Pelvic Pain and Physiotherapy with Alex Diggles

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Has physiotherapy been suggested to you as part of your pelvic pain treatment? Are you unsure if it will help you? One of our women’s health physiotherapists, Alex Diggles, discusses the process of seeing a physiotherapist and the role it can play in your health care plan.

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It’s a day like any other and I’m preparing for my next patient. I walk out to the waiting room to see a familiar face, a woman mid-20s who smiles but looks unsure. We sit down in our treatment space and I start with my first question, “Would you be happy to share your story?” Often the response can be, “I’m not sure why I’m here”. This is true for those that have read up about pelvic pain and all its facets whether there be a background of endometriosis, painful periods, painful intercourse or bladder or bowel issues. There can be uncertainty about how a physiotherapist has a role or how the pelvic floor muscles are involved.

Persistent pelvic pain is any discomfort between your belly button and the top of the legs. Pain is truly complex and beyond what I hope to discuss today but pain is an unpleasant sensory and emotional experience associated with actual or potential tissue damage. This is the best current working definition we have but this fails to describe the complete control that pain can have on your life, social events, school, work and relationships. When you have pelvic pain we know there can be overlap, talking between all the organs and tissues within the pelvis and this can change how sensitive the nerves are, how protective the entire system can become.

As a physiotherapist, my role is simply to provide a change of input to your system so that it moves, feels better and can recover.  Pain is a protective response and our body’s find this information very important as it is our most common sign of danger. When we are considering the structures in the pelvis, the muscles play a huge role in controlling when we empty our bladder or bowels, being able to allow penetration and are part of the support of our trunk. If you were expecting something to hurt, for example if I said, “I’m about to punch you in the arm”, you would tense up and pre-empt this. When muscles do this for a long time and repeatedly, they can be tight, stiff and this can then affect them working properly often leading to cramp, spasm or ongoing pain. The stabbing, gripping or inability to stand upright from pain may be due to your pelvic floor cramping. Also being unable to feel comfortable during intercourse or that it is too tight can be due to muscles not relaxing effectively during desired intimacy. It can be hard for muscle to “un-learn” and this is the role of physiotherapy.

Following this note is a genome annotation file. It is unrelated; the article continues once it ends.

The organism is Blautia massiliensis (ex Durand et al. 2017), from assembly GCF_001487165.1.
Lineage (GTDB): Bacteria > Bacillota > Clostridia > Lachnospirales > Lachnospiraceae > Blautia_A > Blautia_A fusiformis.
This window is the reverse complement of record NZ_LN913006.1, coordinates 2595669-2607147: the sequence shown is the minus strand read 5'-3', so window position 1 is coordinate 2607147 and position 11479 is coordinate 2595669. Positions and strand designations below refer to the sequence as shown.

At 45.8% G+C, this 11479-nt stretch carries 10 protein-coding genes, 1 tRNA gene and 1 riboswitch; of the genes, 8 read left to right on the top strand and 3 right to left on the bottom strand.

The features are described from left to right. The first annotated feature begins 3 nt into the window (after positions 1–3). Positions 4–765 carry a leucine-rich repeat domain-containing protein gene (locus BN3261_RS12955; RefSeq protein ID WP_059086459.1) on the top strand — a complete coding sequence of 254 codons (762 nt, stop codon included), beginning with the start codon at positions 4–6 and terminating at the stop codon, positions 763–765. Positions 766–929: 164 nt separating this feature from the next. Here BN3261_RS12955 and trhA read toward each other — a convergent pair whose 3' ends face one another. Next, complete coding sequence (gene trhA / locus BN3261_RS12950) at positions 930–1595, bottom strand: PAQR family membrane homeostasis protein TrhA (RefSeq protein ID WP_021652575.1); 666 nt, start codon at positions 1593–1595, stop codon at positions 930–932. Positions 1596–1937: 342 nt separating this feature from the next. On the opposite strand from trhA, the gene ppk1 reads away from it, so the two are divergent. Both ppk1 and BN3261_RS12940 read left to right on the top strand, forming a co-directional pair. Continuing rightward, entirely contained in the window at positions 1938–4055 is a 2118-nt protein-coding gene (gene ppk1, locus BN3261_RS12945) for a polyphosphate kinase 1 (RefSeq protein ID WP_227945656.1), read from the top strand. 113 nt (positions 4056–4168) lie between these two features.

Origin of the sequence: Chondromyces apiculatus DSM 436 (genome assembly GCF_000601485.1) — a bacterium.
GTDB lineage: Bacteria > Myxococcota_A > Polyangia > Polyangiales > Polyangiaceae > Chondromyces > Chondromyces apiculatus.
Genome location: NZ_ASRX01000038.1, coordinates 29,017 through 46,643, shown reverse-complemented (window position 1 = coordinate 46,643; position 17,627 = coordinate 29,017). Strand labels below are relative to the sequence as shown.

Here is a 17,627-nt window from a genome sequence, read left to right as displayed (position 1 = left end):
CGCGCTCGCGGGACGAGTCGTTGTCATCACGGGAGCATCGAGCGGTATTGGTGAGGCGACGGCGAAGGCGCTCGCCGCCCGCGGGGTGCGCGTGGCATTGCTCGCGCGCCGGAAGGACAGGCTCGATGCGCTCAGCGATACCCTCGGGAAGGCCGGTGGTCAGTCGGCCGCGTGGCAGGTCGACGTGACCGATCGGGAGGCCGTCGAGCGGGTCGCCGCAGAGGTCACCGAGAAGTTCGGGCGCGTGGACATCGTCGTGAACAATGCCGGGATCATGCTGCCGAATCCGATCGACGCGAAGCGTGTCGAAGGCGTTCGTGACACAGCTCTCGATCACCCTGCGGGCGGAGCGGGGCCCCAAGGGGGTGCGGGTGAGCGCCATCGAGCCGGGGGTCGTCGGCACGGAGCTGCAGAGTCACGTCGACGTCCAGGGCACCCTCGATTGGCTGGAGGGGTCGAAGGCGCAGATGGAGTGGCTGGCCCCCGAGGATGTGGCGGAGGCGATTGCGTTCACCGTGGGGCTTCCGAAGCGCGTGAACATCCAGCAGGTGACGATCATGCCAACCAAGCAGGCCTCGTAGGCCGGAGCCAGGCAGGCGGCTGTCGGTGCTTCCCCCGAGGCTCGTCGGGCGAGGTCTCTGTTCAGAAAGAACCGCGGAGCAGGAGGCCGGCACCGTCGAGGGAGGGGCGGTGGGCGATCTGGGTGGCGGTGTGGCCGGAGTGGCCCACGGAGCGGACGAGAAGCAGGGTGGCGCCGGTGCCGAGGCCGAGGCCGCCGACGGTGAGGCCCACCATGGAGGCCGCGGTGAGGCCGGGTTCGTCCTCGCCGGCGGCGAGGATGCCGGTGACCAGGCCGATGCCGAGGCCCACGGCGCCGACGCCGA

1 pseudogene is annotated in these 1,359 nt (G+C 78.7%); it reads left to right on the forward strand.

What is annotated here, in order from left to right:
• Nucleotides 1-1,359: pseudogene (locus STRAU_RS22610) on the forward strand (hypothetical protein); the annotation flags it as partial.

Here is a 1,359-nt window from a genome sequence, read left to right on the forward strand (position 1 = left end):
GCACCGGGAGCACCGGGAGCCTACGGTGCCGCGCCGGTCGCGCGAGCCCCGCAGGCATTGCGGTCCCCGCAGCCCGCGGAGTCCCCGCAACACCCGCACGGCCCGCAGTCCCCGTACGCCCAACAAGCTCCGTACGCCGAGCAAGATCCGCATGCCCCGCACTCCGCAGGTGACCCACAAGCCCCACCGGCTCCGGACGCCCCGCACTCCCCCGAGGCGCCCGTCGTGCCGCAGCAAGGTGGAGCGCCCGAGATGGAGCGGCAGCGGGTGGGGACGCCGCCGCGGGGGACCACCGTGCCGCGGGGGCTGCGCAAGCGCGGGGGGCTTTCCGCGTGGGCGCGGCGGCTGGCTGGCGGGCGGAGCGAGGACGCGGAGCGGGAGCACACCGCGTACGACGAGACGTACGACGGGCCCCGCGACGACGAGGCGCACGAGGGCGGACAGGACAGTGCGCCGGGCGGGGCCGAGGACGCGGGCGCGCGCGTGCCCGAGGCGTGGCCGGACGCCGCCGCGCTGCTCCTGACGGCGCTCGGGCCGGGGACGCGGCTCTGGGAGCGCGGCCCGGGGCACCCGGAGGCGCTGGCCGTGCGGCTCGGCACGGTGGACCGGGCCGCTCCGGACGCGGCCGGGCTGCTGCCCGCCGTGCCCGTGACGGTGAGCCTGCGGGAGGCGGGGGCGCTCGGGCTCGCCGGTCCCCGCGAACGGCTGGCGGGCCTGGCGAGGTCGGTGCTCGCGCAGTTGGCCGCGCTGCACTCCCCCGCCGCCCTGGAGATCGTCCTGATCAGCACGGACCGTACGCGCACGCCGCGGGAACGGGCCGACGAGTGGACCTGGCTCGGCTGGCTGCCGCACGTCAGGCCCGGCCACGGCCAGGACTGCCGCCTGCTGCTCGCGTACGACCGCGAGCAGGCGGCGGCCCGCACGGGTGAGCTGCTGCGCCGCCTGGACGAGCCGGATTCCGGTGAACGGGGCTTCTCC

We have all been exposed to exercise and treatment whether it be ourselves or the culture we’re from. Often, there is the view that physio involves intense exercise, “no pain, no gain” and massage techniques that hurt but should help. This is not going to be helpful in a system that is like a meerkat, ready to react with any small input.

In my first assessment, I am most focused on finding out how pain interferes with your life as this will guide whatever treatment we work out together. Assessment should not be painful. In saying this, my role is to change the protective response of the muscles and slowly encourage the body to move again. So, during an assessment I aim to look at what strategies your body has to reduce its “meerkat” or over-protective response. This can include how you breathe, body relaxation and the quality of the local pelvic floor muscles.